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What Is This White Stuff in My Newborn's Eyes?

author image Sharon Perkins
A registered nurse with more than 25 years of experience in oncology, labor/delivery, neonatal intensive care, infertility and ophthalmology, Sharon Perkins has also coauthored and edited numerous health books for the Wiley "Dummies" series. Perkins also has extensive experience working in home health with medically fragile pediatric patients.
What Is This White Stuff in My Newborn's Eyes?
Newborns often have whitish mucus accumulate in the corner of their eye.

Newborns can develop a number of condition that alarm new parents but have little or no medical significance. A whitish collection of mucous-looking material that accumulates in the corners of newborn eyes falls into this category. Several factors can cause eye discharge, which might look serious but usually is not related to infection or a serious eye problem.

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Right after birth, most hospitals put an antibacterial ointment in a newborn's eyes to protect against infection that can pass to the infant in the vaginal tract during delivery. This might cause slight irritation to the eye, causing a collection of white material in the corner of the eye. This type of chemical irritation should clear up within 24 to 36 hours, the Centers for Disease Control and Prevention reports. If you have a chlamydia, herpes or gonorrhea infection and your baby doesn't receive antibiotic eyedrops after birth, she could develop neonatal conjunctivitis, a potentially serious eye infection that requires treatment to prevent vision loss. Neonatal conjunctivitis also causes eye discharge.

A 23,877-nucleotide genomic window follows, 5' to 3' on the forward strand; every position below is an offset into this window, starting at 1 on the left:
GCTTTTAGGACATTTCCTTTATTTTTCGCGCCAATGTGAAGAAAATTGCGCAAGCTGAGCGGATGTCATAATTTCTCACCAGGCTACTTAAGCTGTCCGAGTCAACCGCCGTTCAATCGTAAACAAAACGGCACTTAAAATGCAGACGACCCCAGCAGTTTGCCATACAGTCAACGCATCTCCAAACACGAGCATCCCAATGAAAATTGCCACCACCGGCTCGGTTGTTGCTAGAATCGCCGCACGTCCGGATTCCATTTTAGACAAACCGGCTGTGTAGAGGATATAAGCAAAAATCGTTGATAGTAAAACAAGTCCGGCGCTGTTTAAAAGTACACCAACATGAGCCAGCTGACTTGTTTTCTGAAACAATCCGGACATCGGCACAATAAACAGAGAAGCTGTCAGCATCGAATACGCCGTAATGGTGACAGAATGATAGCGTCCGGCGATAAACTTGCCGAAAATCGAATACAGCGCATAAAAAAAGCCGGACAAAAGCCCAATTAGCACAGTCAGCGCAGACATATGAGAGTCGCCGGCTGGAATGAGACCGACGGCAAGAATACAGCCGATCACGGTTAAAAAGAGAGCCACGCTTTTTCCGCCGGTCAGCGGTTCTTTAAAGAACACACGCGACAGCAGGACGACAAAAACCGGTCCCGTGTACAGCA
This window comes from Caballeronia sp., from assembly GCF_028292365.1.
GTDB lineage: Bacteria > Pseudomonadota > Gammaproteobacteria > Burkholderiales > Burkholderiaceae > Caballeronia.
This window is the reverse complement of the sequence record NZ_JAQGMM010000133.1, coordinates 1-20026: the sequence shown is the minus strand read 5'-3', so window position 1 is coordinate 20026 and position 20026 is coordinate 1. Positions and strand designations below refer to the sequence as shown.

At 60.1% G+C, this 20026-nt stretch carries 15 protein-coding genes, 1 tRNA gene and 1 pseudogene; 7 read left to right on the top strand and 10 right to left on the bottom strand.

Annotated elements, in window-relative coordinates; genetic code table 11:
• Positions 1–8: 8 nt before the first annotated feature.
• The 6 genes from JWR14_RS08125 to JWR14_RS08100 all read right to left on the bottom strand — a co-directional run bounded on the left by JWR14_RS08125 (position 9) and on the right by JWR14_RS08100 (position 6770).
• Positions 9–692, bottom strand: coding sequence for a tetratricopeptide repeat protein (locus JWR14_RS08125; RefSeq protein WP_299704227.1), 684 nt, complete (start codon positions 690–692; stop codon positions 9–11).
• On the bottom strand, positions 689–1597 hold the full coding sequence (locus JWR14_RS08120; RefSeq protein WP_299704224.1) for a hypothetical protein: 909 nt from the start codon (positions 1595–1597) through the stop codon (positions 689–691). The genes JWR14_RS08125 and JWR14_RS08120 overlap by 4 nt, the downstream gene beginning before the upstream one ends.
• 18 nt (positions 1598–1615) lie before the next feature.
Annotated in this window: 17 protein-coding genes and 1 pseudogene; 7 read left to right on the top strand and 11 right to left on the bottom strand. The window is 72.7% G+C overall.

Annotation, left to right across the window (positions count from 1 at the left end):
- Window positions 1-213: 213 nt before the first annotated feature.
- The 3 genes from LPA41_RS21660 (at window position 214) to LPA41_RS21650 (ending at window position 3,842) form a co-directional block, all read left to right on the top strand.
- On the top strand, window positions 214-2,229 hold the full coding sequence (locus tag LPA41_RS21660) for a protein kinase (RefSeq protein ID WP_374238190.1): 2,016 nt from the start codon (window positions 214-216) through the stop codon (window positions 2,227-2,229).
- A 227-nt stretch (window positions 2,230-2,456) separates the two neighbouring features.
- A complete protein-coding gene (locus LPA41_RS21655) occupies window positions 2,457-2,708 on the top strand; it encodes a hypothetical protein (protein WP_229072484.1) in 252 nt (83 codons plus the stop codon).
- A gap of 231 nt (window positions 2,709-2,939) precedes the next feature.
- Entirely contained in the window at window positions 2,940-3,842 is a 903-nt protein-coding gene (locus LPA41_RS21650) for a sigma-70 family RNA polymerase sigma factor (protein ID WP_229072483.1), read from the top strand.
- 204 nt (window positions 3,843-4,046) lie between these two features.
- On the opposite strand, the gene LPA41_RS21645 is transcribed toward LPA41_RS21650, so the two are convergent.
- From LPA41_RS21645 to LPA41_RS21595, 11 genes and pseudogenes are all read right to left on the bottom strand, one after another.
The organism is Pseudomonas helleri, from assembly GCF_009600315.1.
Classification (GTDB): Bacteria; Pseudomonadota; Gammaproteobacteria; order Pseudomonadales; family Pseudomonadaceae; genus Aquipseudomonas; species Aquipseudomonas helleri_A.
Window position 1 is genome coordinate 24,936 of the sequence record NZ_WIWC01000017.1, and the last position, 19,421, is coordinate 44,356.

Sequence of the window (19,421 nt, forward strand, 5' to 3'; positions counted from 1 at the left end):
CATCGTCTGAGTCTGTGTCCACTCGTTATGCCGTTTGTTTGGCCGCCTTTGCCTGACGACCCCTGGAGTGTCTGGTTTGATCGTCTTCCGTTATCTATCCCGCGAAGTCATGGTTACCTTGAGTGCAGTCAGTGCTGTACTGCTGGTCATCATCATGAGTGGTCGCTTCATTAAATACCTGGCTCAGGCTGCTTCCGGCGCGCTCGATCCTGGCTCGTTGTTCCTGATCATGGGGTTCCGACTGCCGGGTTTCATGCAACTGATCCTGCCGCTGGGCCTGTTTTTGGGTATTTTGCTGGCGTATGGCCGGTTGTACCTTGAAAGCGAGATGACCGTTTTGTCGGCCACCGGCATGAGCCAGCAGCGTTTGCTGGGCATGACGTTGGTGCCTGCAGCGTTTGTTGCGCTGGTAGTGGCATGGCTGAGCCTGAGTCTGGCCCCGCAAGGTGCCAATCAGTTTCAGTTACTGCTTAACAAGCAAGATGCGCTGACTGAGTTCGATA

Blocked Tear Ducts

Your baby's eyes make tears to keep the eye moist. In around 20 percent of newborns, the tear ducts don't open immediately after birth, according to ophthalmologist Deborah VanderVeen, M.D., of Children's Hospital Boston. Tears run down the baby's cheeks and might accumulate in the corners of the eye overnight while he sleeps. He might wake up with a collection of whitish material in the corner of the eye. Blocked tear ducts normally open by three weeks of age, according to pediatrician and author William Sears, M.D.

Treating Blocked Tear Ducts

To help the tear duct open, use gentle massage on the lacrimal sac, the inner lower corner of the baby's eye. Massage toward the nose six times whenever you do a diaper change, Dr. Sears suggests. Keep the eye clean by removing mucus gently with a soft, clean cloth and warm water. Blocked tear ducts don't interfere with a baby's vision in any way. If yellowish discharge persists, your doctor might prescribe antibiotic drops to clear up any infection..


In 95 percent of cases, the membrane covering the tear duct opens by age 10 to 12 months, Dr. VanderVeen states. If the tear duct doesn't open, a simple procedure done under general anesthesia can open it. Some doctors prefer to open the duct at a younger age as an in-office procedure. Probing the ducts cures the problem 90 percent of the time. If probing doesn't work, your doctor might place small tubes in the duct to keep it open.

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